Asked  2 Years ago    Answers:  5   Viewed   45 times

Is it possible to write some C or C++ code and compile to binaries, then use those binaries with php? Is it also possible to write a php library using C and C++ ?

If so, please tell how can I do so?



PHP is modular in design -- it consists of the "engine" and many extensions, some of which are essential (e.g. the "standard" extension) and some are optional. They can be compiled-in or loaded dynamically (via php.ini settings or the dl() function).

You can easily write your own PHP extension in C/C++, if you are willing to learn the API. Start with the documentation on how to "hack the Zend Engine".

Saturday, September 24, 2022

You should point to your vendor/autoload.php at Settings | PHP | PHPUnit when using PHPUnit via Composer.

This blog post has all the details (with pictures) to successfully configure IDE for such scenario:

Related usability ticket:

P.S. The WI-18388 ticket is already fixed in v8.0

Sunday, July 31, 2022

On Mac OS X environment variables available in Terminal and for the normal applications can be different, check the related question for the solution how to make them similar.

Note that this solution will not work on Mountain Lion (10.8).

Sunday, November 6, 2022

If you really are using a UIToolbar (note the lower-case "b") and not a UINavigationBar, there is a very easy way to change the buttons and have the transition automatically fade without dropping to Core Animation.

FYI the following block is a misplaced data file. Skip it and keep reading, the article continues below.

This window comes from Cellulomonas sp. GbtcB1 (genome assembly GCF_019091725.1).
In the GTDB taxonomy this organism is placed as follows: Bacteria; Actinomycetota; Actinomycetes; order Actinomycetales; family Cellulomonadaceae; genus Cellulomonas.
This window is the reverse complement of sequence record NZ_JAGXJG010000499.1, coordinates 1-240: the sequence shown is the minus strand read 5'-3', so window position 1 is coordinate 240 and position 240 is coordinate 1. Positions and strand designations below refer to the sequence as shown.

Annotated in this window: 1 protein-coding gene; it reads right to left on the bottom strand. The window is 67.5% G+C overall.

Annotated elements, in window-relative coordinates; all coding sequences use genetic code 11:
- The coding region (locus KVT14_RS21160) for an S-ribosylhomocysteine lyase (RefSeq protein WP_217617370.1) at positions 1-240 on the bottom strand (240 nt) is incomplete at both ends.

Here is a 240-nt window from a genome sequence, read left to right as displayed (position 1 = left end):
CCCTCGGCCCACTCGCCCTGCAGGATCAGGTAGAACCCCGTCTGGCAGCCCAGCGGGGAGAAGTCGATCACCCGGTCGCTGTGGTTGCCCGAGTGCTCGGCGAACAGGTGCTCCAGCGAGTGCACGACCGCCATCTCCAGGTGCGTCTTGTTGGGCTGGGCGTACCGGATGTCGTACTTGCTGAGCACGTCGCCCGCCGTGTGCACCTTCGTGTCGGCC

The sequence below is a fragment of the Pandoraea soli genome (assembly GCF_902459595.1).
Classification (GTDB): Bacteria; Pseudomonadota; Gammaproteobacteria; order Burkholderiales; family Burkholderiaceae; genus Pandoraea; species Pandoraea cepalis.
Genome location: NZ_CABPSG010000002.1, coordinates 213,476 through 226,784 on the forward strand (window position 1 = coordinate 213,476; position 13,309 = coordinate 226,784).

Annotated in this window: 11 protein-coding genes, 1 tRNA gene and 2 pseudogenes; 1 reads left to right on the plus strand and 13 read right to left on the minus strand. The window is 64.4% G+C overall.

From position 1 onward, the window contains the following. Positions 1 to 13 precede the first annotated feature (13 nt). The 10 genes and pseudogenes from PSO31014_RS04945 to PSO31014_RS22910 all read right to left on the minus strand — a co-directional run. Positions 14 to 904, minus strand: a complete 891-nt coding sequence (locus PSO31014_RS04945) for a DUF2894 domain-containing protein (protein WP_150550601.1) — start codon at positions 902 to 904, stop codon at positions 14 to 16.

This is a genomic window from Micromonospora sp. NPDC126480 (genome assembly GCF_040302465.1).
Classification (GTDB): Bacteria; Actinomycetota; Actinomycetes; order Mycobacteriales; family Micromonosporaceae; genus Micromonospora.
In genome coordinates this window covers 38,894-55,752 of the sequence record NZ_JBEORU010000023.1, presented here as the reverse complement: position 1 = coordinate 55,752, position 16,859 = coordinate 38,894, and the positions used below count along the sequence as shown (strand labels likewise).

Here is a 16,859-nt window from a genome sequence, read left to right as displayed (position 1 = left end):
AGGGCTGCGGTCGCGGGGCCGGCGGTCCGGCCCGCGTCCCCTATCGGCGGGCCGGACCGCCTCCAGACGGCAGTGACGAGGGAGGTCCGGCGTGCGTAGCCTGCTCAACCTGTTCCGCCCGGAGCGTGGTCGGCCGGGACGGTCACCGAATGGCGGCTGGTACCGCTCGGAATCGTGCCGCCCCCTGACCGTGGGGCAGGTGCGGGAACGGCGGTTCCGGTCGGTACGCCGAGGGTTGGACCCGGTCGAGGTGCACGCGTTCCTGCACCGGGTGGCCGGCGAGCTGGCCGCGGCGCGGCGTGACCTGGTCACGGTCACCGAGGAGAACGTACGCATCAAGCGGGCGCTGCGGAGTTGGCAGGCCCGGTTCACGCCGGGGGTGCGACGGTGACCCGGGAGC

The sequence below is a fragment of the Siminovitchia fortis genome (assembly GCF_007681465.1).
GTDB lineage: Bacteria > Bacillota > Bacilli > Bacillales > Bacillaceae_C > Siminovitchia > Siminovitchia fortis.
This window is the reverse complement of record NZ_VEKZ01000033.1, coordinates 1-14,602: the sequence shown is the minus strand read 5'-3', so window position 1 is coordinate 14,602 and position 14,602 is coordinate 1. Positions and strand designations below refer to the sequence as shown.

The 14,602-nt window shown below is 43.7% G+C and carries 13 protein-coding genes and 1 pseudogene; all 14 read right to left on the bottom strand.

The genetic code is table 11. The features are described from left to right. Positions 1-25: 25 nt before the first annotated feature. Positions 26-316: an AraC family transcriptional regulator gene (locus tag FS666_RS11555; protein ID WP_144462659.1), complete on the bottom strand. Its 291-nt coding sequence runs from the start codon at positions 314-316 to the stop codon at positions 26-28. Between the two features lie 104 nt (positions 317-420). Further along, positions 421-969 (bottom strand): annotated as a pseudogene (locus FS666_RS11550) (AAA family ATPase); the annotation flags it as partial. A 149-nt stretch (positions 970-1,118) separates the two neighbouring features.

If you're using Interface Builder, you'll need a reference to the toolbar in your code. Create an IBOutlet property and link the toolbar to it in IB:

@property (nonatomic, retain) IBOutlet UIToolbar *toolbar;

This will allow you to reference the UIToolbar as self.toolbar. Then, create your new buttons and add them to an NSArray and pass this to the -[UIToolbar setItems:animated:] method as follows:

UIBarButtonItem *newItem = [[[UIBarButtonItem alloc] 
                                action:@selector(handleTap:)] autorelease];
NSArray *newButtons = [NSArray arrayWithObjects:newItem, nil];
[self.toolbar setItems:newButtons animated:YES];
Tuesday, December 27, 2022

As @tera has already pointed out, what you're describing is a histogram.

You may be interested in the thrust histogram sample code. If we refer to the dense_histogram() routine as an example, you'll note the first step is to sort the data.

So, yes, the fact that your data is sorted will save you a step.

In a nutshell we are:

  1. sorting the data
  2. marking the boundaries of different elements within the data
  3. computing the distance between the boundaries.

As shown in the sample code, thrust can do each of the above steps in a single function. Since your data is sorted you can effectively skip the first step.

Tuesday, November 15, 2022
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